French broadcasters team up to reduce fraud across VOD inventory

In France three broadcasters, France Télévisions, M6 and TF1, have created a common standard for advertisers who want to buy inventory on their video-on-demand services programmatically, called Sygma. The idea is to make it easier for buyers to access inventory from all three broadcasters, plus reduce wastage and types of fraud.

Sygma, launched in September, is a number of common standards around security and data privacy set by the broadcasters that demand-side platforms have to adhere to in order to access valuable logged-in VOD inventory. DSPs that have the Sygma certification have a separate buyer interface to make it easier for advertisers buying across all three.

Programmatic buying across digital video is growing in France — according to M6 two-thirds of deals on its catch-up service are sold direct rather than programmatically — but until recently broadcasters have been concerned with data leakage and security. M6, for instance, has around 22 million people subscribed to its on-demand service, highly sought-after deterministic, anonymized age, gender and location data.

“The value of this data is very high, we did not want to put in programmatic so buyers could steal it,” said Guillaume Charles, deputy director general of marketing, digital and studies of M6 Publicité, the broadcaster’s sales house.

According to Nielsen’s Digital Ad Ratings, digital campaigns are between 30 and 50 percent effective at reaching target demographics in France. Using deterministic data from broadcaster VOD services increases accuracy significantly. M6 digital campaigns are more than 75 percent accurate, said Charles.

“We observed some [buyers] were making false bids in order to get this data,” he added. “Some make false bids with trackers with segments in the DMP without buying anything. You see new players come in and make millions of bids without buying. We know they’re sniffing the data with everyone. We want to avoid this type of practice.”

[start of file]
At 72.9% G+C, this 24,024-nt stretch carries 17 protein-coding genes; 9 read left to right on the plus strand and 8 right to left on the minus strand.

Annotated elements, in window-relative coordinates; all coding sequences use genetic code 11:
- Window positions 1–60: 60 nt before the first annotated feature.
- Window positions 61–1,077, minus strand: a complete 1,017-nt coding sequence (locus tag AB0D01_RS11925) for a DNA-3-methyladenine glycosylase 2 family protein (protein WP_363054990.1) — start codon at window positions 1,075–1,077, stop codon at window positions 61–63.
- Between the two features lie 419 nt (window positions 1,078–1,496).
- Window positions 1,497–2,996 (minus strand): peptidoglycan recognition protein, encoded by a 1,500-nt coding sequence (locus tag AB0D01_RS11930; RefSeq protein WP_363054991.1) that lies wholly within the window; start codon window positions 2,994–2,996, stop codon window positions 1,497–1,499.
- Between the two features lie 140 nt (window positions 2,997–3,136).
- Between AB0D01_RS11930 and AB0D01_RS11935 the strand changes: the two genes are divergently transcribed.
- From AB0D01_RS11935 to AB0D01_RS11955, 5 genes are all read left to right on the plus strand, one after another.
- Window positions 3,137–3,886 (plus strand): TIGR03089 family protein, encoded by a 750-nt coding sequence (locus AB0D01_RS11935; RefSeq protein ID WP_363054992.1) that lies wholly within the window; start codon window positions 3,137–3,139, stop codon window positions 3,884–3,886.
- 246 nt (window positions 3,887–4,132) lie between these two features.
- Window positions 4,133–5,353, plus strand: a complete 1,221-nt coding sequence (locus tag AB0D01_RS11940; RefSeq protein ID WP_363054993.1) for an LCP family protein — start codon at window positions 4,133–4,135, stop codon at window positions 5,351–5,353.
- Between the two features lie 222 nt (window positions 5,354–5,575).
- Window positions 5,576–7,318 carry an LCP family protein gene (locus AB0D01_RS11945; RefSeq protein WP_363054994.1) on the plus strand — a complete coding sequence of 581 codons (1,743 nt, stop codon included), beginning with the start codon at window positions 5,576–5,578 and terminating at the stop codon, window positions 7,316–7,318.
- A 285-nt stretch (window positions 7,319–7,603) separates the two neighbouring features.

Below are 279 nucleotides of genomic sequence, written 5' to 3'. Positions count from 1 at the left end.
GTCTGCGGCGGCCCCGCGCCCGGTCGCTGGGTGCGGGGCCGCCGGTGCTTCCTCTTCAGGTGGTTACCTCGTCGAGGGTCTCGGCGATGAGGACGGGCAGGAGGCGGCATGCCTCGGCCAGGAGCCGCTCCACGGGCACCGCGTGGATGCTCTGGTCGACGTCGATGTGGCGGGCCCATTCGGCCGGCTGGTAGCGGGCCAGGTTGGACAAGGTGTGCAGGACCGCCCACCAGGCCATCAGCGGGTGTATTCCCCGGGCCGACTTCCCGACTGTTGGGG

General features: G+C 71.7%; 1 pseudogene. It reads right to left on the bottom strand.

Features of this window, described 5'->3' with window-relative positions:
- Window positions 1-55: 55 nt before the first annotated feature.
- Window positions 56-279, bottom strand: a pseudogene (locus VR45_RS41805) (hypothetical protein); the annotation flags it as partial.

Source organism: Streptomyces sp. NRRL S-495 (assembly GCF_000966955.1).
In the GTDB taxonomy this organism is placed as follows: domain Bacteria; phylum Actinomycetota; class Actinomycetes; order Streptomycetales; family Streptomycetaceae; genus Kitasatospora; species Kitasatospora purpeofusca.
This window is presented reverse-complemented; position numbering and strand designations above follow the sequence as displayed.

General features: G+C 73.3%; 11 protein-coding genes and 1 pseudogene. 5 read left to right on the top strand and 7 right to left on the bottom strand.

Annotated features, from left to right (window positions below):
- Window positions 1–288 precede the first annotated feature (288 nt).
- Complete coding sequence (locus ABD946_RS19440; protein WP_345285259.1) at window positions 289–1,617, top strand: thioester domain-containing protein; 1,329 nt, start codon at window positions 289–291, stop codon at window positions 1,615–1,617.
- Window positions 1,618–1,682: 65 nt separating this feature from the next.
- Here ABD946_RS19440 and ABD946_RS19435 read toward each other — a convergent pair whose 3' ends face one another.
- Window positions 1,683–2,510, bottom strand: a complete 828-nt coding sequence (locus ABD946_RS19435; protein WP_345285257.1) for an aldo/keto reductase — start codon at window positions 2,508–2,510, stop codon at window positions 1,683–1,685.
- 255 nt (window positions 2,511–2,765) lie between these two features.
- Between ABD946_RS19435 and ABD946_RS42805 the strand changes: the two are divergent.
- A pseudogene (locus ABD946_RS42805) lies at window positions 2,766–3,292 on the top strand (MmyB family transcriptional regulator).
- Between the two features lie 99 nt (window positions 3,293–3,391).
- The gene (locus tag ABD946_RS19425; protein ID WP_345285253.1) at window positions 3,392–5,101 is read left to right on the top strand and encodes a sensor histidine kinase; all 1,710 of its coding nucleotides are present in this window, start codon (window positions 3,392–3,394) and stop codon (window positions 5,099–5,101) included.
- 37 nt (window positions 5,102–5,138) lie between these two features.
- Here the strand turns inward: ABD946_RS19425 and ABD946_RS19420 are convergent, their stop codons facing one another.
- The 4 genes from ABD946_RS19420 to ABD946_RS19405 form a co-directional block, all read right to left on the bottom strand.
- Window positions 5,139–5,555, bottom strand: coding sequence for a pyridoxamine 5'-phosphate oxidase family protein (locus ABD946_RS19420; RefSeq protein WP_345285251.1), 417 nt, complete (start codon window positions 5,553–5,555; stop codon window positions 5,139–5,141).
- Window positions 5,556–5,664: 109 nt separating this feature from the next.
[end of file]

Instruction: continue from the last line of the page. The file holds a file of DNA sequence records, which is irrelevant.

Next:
Adobe Marketing Cloud was the first to have the Sygma DSP certification at launch, but Charles said it’s in conversations with other tech vendors, as long as they match Sygma’s data protection criteria and tech discrepancies. “Not all programmatic is fraudulent, most of the buying is honest and transparent, but there is some that we want to avoid,” said Charles. “That was the first motivation.”

France has a number of alliances between media companies, but collaborations between just broadcasters are harder to come by. With YouTube and Facebook making more aggressive moves for TV money, touting premium broadcaster inventory regardless of teaming up with historical rivals is more appealing. Last year, European broadcasters teamed up to form the European Broadcaster Exchange, EBX.

Sygma isn’t a full alliance: Broadcasters aren’t sharing data or pricing, it’s open to all parties provided they meet the standard, broadcaster sales houses will remain independent for direct sales while programmatic non-logged in data is still available. However, according to Charles, it’s the first time French broadcasters have developed a standard tech that’s common for TV broadcaster’s digital offering. Outside of ad inventory, France’s broadcaster’s joined forces in June this year to announce Salto, a subscription video-on-demand platform, to rival Netflix and Amazon.

The complications with getting into bed with competitors are clear, often they’re formed against pressure from a common enemy — mostly Facebook and Google — but with the TV business growing working with competitors is easier, said Charles. Sygma has been roughly a year in the making, and only since 2016 has broadcaster data been at a suitable place to warrant this type of collaboration.

However, in general, alliances should be broader to have a real impact, said digital media consultant, Alessandro De Zanche. “Media alliances should work on a consistent, data science led framework providing a single customer view one level above the delivery channels,” he said, “and only then feed the different channels as needed — in this case programmatic, but not necessarily — then leverage that uniqueness of the knowledge of the user. Otherwise, it’s a way of mixing the same old ingredients with maybe slightly more checks and fewer issues.”

Sygma is currently running test campaigns with ad agencies in France, sources familiar with the matter say there is strong demand and early signs are promising. CPMs through Sygma will be higher than going direct because there’s more scale, targeting criteria and competition.

“We want buyers to have the same level of delivery as they have through direct, the same reliability,” said Charles.

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